Written by Anne Barnard
Every year on Sept. 11, two soaring beams of light turn on over Lower Manhattan in a glowing tribute to those killed 18 years ago. Observers looking closely can spot dots and shapes gathering inside the towers of light, moving, multiplying, wheeling lower and lower.
These dots are actually birds, who are drawn to the light along with insects and bats. The birds circle these lights, seemingly unable to veer away, and are pulled off course, putting them at risk of deadly exhaustion or injury. Sometimes, their calls to one another can be heard, which increase, scientists say, with their confusion.
By twist of fate, the anniversary of the Sept. 11 attacks coincides with a much older yearly ritual: the migration of birds across New York City as fall approaches. The convergence creates a spectacle that is eerily beautiful, yet according to one study endangers some 160,000 birds a year, starkly illustrating the perils of humans and animals sharing an urban ecosystem.
The tiring detour through the beams of light can put birds at risk of starvation or injury to populations already threatened by light pollution, collisions with buildings, habitat destruction and climate change.
Since 2005, bird scientists, ecological volunteers and the memorial’s sponsors have worked together to try to reduce the harm — a collaboration now yielding new scientific insights and increasing support for protecting birds in New York and other cities.
Around sunset, as the beams become visible, volunteers and scientists — along with Sept. 11 emergency responders, survivors and relatives of victims who are invited to view the tribute — gather on the roof of a parking garage near the base of lights close to the World Trade Center site.
With the help of binoculars, radar and the naked eye, the professional scientists and the volunteers count the trapped birds, which often include small songbirds like Canada and yellow warblers and American redstarts. Nighthawks and bats come too, to prey on insects, and peregrine falcons show up to feed on the smaller birds. When the number of trapped birds reaches around 1,000, the lights are switched off for 20 minutes to let the birds disperse.
Susan Elbin, an ornithologist and the director of conservation and science at New York City Audubon, an advocacy group, finds herself awed by the nightlong vigil.
“It’s very solemn,” she said. “The lights just sort of appear in the darkness and go on forever”— 4 miles up — “and when the sun rises the next morning it just disappears.”
She added, “It’s my job to turn the lights out, and I’d rather not have lights on at all, because the artificial light interferes with birds’ natural cues to navigate.”
But she also understands the importance of the tribute: Last year, she recalled, a visitor told her that his friend, an emergency responder unable to travel because of an illness he contracted working at ground zero, could see the tribute from his town on Long Island, and felt disturbed every time it shut down to let the birds fly away.
But according to radar studies by Elbin and other scientists, the 20-minute breaks are enough to allow birds to resume their migration.
The light tribute attracts bird densities up to 150 times their normal levels. One study conducted on seven anniversary nights between 2008 to 2016 concluded that the lights affected the migrations of 1.1 million birds.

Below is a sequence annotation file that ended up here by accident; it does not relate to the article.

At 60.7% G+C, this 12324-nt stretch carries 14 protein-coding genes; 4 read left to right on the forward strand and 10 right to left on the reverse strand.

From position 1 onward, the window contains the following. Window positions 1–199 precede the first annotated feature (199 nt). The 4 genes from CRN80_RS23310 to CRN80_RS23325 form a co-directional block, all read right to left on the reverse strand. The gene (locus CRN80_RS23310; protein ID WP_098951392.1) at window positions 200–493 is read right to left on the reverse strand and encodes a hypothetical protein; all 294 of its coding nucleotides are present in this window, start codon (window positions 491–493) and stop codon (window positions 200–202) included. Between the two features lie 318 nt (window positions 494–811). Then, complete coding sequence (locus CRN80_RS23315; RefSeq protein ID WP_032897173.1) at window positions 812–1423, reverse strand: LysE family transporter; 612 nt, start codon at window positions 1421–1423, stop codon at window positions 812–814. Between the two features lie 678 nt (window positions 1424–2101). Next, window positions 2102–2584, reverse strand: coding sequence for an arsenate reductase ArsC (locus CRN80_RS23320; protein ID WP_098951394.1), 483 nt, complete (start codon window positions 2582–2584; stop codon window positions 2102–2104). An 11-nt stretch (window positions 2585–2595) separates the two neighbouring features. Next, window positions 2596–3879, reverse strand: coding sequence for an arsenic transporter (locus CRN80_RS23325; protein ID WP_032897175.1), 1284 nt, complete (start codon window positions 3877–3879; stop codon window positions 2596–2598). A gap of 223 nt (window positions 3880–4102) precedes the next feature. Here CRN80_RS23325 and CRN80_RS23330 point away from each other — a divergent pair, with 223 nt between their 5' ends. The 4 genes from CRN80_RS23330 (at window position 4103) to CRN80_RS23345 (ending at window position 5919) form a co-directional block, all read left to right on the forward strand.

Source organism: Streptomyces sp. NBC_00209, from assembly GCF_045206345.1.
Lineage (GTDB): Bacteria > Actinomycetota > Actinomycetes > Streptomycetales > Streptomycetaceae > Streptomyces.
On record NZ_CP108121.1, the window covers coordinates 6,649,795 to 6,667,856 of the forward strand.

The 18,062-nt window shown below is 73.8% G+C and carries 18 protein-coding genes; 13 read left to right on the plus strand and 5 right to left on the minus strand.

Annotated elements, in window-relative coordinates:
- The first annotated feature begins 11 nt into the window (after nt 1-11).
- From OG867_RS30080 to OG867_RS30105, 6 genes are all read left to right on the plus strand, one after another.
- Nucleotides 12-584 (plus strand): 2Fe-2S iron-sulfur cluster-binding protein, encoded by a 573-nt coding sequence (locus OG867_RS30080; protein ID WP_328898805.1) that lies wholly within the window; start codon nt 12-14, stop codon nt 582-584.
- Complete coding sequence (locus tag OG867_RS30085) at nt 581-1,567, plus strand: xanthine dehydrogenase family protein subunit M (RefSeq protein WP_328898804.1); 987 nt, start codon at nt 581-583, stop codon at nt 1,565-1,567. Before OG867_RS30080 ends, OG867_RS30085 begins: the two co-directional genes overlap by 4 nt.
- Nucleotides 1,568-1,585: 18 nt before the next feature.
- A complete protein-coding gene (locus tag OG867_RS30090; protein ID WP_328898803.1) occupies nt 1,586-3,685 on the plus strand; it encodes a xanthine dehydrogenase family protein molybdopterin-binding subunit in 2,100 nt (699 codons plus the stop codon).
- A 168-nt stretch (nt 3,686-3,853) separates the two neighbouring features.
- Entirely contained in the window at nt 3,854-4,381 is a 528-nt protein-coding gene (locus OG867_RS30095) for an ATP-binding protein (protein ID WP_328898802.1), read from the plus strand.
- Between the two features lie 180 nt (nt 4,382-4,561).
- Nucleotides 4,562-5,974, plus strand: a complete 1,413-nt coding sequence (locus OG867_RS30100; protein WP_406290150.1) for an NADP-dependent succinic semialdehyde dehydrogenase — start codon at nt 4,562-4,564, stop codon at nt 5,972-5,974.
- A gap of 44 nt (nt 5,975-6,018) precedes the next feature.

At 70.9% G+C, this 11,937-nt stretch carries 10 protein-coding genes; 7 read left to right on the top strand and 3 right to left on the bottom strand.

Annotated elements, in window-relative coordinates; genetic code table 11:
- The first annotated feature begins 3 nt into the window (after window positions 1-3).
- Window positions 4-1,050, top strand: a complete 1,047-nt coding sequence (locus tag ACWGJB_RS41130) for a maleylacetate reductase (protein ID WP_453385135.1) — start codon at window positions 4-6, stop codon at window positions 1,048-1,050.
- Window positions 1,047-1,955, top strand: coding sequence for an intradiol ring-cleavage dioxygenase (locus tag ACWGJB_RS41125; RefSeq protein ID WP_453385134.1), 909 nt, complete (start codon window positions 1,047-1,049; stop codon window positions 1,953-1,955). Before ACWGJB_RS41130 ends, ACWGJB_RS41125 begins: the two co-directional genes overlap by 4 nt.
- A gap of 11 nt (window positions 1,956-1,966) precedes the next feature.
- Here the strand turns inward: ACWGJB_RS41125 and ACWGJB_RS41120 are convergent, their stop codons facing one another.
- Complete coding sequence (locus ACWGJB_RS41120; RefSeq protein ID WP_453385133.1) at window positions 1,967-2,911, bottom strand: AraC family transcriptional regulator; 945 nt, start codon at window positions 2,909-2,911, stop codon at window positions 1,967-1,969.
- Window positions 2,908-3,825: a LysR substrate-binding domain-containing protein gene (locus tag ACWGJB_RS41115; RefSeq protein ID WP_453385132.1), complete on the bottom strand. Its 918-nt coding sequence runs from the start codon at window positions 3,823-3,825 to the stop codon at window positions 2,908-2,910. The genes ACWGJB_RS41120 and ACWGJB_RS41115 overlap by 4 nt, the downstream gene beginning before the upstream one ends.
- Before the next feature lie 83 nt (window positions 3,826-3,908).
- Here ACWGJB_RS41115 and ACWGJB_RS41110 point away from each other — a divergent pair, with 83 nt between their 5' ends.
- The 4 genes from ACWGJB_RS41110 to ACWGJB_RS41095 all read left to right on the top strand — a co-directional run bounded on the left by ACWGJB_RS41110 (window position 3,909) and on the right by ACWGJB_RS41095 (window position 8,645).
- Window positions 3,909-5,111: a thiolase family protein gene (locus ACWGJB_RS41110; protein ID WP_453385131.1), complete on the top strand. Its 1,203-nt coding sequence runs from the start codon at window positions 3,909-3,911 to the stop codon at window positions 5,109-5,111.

Collisions with buildings, especially ones with transparent or reflective windows, kill 600 million birds a year across the country, and as many as 230,000 in New York City, according to NYC Audubon.
The problem at the tribute, Elbin said, is that the immense lights can leave birds exhausted and disoriented, making them more vulnerable as they continue their migration.
“Light lures them in, and glass finishes them off,” she said.
Another risk is that by flying in the lights, birds could use up too much of the fat they store for energy for migration, she said. “They only have enough to get where they need to go; the fatter you are the more energy it takes to fly, so it’s a fine balance,” she said.
The Sept. 11 bird-watching ritual has attracted a following; there are waiting lists to join the 20 volunteers each year. It has also bolstered a growing movement called “community science,” in which members of the public help professional scientists collect data, increasing the scale of research and helping connect volunteers to their environment and to science.
The radar studies are now being used by scientists and advocates to raise awareness about the ecological impact of light pollution in cities across the globe. The monitoring is being expanded to look at the effect of the lights on insects, which also suffer migration disruption and can burn to death.
On Tuesday, the New York City Council is holding a committee meeting on a bill to require new or renovated buildings to use more bird-friendly glass. A similar campaign is underway in Chicago.
The bird-saving effort has an extra resonance this year as a U.N. climate summit kicks off later in September in New York.
According to the National Audubon Society, habitats that are shifting and shrinking as a result of climate change will imperil half of all North American bird species, 145 of them living in or migrating through New York.
Sara Crosby, 43, joined NYC Audubon’s Project Safelight, which monitors the streets for birds that have died after crashing into buildings, after finding a dead bird on the sidewalk. In 2007, she joined the 4 a.m. to 6 a.m. monitoring shift on Sept. 11, a scene she described as a mix of “bird people with their yoga mats” and “lots of scientists being science-y.”
Crosby, an administrator at Borough of Manhattan Community College, added, “I was here for 9/11. I saw the second plane. I am not ‘anti’ a tribute.”
“But,” she added, “a tribute that kills thousands of birds? Is this really what we want?”
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